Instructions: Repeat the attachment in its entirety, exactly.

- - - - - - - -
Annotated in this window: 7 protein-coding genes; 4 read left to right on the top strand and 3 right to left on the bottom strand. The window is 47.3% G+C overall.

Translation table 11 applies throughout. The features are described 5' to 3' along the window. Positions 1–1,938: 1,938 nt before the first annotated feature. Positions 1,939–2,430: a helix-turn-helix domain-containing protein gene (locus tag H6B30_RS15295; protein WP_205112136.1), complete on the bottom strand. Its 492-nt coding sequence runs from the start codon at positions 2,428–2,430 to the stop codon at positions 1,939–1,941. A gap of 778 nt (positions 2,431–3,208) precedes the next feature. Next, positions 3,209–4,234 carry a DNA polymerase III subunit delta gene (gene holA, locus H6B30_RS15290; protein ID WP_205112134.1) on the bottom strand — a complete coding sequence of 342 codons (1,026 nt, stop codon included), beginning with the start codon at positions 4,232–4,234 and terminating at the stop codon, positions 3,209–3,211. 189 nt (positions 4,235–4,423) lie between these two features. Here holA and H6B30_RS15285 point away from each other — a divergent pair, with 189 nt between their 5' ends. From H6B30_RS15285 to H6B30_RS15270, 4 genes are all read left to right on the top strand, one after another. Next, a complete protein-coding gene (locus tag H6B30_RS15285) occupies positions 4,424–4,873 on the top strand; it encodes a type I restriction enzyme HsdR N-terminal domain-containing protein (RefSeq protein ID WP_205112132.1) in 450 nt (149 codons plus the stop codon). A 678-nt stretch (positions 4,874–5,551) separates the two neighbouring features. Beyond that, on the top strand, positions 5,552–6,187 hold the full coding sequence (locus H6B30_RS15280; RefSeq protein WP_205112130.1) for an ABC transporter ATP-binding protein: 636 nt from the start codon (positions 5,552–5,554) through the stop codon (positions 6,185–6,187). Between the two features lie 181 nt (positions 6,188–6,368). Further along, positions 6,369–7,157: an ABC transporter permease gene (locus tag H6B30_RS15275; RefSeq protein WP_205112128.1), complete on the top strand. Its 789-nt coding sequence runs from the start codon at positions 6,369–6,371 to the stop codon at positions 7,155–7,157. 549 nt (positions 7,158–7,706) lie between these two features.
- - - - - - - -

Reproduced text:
Annotated in this window: 7 protein-coding genes; 4 read left to right on the top strand and 3 right to left on the bottom strand. The window is 47.3% G+C overall.

Translation table 11 applies throughout. The features are described 5' to 3' along the window. Positions 1–1,938: 1,938 nt before the first annotated feature. Positions 1,939–2,430: a helix-turn-helix domain-containing protein gene (locus tag H6B30_RS15295; protein WP_205112136.1), complete on the bottom strand. Its 492-nt coding sequence runs from the start codon at positions 2,428–2,430 to the stop codon at positions 1,939–1,941. A gap of 778 nt (positions 2,431–3,208) precedes the next feature. Next, positions 3,209–4,234 carry a DNA polymerase III subunit delta gene (gene holA, locus H6B30_RS15290; protein ID WP_205112134.1) on the bottom strand — a complete coding sequence of 342 codons (1,026 nt, stop codon included), beginning with the start codon at positions 4,232–4,234 and terminating at the stop codon, positions 3,209–3,211. 189 nt (positions 4,235–4,423) lie between these two features. Here holA and H6B30_RS15285 point away from each other — a divergent pair, with 189 nt between their 5' ends. From H6B30_RS15285 to H6B30_RS15270, 4 genes are all read left to right on the top strand, one after another. Next, a complete protein-coding gene (locus tag H6B30_RS15285) occupies positions 4,424–4,873 on the top strand; it encodes a type I restriction enzyme HsdR N-terminal domain-containing protein (RefSeq protein ID WP_205112132.1) in 450 nt (149 codons plus the stop codon). A 678-nt stretch (positions 4,874–5,551) separates the two neighbouring features. Beyond that, on the top strand, positions 5,552–6,187 hold the full coding sequence (locus H6B30_RS15280; RefSeq protein WP_205112130.1) for an ABC transporter ATP-binding protein: 636 nt from the start codon (positions 5,552–5,554) through the stop codon (positions 6,185–6,187). Between the two features lie 181 nt (positions 6,188–6,368). Further along, positions 6,369–7,157: an ABC transporter permease gene (locus tag H6B30_RS15275; RefSeq protein WP_205112128.1), complete on the top strand. Its 789-nt coding sequence runs from the start codon at positions 6,369–6,371 to the stop codon at positions 7,155–7,157. 549 nt (positions 7,158–7,706) lie between these two features.